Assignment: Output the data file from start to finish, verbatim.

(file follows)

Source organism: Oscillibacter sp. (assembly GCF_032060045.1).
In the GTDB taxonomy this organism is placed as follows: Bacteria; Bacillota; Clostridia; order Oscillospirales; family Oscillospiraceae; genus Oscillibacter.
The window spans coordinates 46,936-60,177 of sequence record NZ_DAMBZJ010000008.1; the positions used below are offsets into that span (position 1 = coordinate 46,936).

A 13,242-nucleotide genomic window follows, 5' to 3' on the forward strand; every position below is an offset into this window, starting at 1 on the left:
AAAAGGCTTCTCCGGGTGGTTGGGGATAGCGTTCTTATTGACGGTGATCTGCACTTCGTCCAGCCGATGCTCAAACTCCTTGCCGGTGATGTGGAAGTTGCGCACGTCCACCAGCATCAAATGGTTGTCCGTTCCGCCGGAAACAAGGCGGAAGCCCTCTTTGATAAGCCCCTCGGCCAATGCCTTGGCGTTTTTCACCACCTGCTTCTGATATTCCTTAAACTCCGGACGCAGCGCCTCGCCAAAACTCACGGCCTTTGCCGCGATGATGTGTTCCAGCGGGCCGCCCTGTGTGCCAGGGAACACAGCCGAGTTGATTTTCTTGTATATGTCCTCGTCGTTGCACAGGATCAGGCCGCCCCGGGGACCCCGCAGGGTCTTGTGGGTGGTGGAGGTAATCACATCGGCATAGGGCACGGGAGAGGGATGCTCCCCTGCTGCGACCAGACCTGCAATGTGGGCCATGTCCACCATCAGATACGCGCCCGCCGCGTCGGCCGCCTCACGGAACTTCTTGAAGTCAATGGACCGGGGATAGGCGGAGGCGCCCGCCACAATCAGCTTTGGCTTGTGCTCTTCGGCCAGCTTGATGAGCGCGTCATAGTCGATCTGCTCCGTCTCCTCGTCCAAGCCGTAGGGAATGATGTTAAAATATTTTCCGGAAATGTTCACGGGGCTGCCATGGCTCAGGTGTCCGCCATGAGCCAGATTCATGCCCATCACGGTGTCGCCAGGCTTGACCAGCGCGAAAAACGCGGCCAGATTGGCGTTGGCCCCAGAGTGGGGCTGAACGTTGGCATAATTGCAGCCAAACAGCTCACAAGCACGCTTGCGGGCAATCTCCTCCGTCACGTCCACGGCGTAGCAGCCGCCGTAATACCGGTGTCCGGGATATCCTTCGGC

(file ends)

Source organism: Oscillibacter sp. (assembly GCF_032060045.1).
In the GTDB taxonomy this organism is placed as follows: Bacteria; Bacillota; Clostridia; order Oscillospirales; family Oscillospiraceae; genus Oscillibacter.
The window spans coordinates 46,936-60,177 of sequence record NZ_DAMBZJ010000008.1; the positions used below are offsets into that span (position 1 = coordinate 46,936).

A 13,242-nucleotide genomic window follows, 5' to 3' on the forward strand; every position below is an offset into this window, starting at 1 on the left:
AAAAGGCTTCTCCGGGTGGTTGGGGATAGCGTTCTTATTGACGGTGATCTGCACTTCGTCCAGCCGATGCTCAAACTCCTTGCCGGTGATGTGGAAGTTGCGCACGTCCACCAGCATCAAATGGTTGTCCGTTCCGCCGGAAACAAGGCGGAAGCCCTCTTTGATAAGCCCCTCGGCCAATGCCTTGGCGTTTTTCACCACCTGCTTCTGATATTCCTTAAACTCCGGACGCAGCGCCTCGCCAAAACTCACGGCCTTTGCCGCGATGATGTGTTCCAGCGGGCCGCCCTGTGTGCCAGGGAACACAGCCGAGTTGATTTTCTTGTATATGTCCTCGTCGTTGCACAGGATCAGGCCGCCCCGGGGACCCCGCAGGGTCTTGTGGGTGGTGGAGGTAATCACATCGGCATAGGGCACGGGAGAGGGATGCTCCCCTGCTGCGACCAGACCTGCAATGTGGGCCATGTCCACCATCAGATACGCGCCCGCCGCGTCGGCCGCCTCACGGAACTTCTTGAAGTCAATGGACCGGGGATAGGCGGAGGCGCCCGCCACAATCAGCTTTGGCTTGTGCTCTTCGGCCAGCTTGATGAGCGCGTCATAGTCGATCTGCTCCGTCTCCTCGTCCAAGCCGTAGGGAATGATGTTAAAATATTTTCCGGAAATGTTCACGGGGCTGCCATGGCTCAGGTGTCCGCCATGAGCCAGATTCATGCCCATCACGGTGTCGCCAGGCTTGACCAGCGCGAAAAACGCGGCCAGATTGGCGTTGGCCCCAGAGTGGGGCTGAACGTTGGCATAATTGCAGCCAAACAGCTCACAAGCACGCTTGCGGGCAATCTCCTCCGTCACGTCCACGGCGTAGCAGCCGCCGTAATACCGGTGTCCGGGATATCCTTCGGC